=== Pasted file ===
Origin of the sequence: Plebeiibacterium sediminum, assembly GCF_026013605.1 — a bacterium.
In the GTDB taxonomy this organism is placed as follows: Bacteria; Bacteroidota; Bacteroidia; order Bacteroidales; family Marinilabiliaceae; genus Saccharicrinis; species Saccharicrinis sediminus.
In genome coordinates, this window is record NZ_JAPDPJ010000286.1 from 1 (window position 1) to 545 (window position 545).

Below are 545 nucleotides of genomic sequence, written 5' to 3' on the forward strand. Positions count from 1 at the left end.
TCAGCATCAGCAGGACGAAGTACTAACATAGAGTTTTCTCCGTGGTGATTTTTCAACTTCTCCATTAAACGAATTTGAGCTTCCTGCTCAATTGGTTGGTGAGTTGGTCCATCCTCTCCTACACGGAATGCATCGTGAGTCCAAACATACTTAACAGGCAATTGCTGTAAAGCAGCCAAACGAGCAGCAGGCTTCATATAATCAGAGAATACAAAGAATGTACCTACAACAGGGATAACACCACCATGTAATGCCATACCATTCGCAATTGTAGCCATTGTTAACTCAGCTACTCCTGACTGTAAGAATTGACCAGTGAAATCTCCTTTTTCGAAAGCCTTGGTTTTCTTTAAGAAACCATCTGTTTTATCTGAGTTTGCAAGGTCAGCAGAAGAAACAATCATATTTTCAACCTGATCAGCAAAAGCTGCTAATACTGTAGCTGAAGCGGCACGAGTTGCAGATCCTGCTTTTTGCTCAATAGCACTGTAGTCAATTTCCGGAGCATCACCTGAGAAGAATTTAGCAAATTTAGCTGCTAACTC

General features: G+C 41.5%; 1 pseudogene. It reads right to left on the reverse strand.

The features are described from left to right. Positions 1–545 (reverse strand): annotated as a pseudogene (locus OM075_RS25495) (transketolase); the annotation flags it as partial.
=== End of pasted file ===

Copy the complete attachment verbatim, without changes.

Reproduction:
Origin of the sequence: Plebeiibacterium sediminum, assembly GCF_026013605.1 — a bacterium.
In the GTDB taxonomy this organism is placed as follows: Bacteria; Bacteroidota; Bacteroidia; order Bacteroidales; family Marinilabiliaceae; genus Saccharicrinis; species Saccharicrinis sediminus.
In genome coordinates, this window is record NZ_JAPDPJ010000286.1 from 1 (window position 1) to 545 (window position 545).

Below are 545 nucleotides of genomic sequence, written 5' to 3' on the forward strand. Positions count from 1 at the left end.
TCAGCATCAGCAGGACGAAGTACTAACATAGAGTTTTCTCCGTGGTGATTTTTCAACTTCTCCATTAAACGAATTTGAGCTTCCTGCTCAATTGGTTGGTGAGTTGGTCCATCCTCTCCTACACGGAATGCATCGTGAGTCCAAACATACTTAACAGGCAATTGCTGTAAAGCAGCCAAACGAGCAGCAGGCTTCATATAATCAGAGAATACAAAGAATGTACCTACAACAGGGATAACACCACCATGTAATGCCATACCATTCGCAATTGTAGCCATTGTTAACTCAGCTACTCCTGACTGTAAGAATTGACCAGTGAAATCTCCTTTTTCGAAAGCCTTGGTTTTCTTTAAGAAACCATCTGTTTTATCTGAGTTTGCAAGGTCAGCAGAAGAAACAATCATATTTTCAACCTGATCAGCAAAAGCTGCTAATACTGTAGCTGAAGCGGCACGAGTTGCAGATCCTGCTTTTTGCTCAATAGCACTGTAGTCAATTTCCGGAGCATCACCTGAGAAGAATTTAGCAAATTTAGCTGCTAACTC

General features: G+C 41.5%; 1 pseudogene. It reads right to left on the reverse strand.

The features are described from left to right. Positions 1–545 (reverse strand): annotated as a pseudogene (locus OM075_RS25495) (transketolase); the annotation flags it as partial.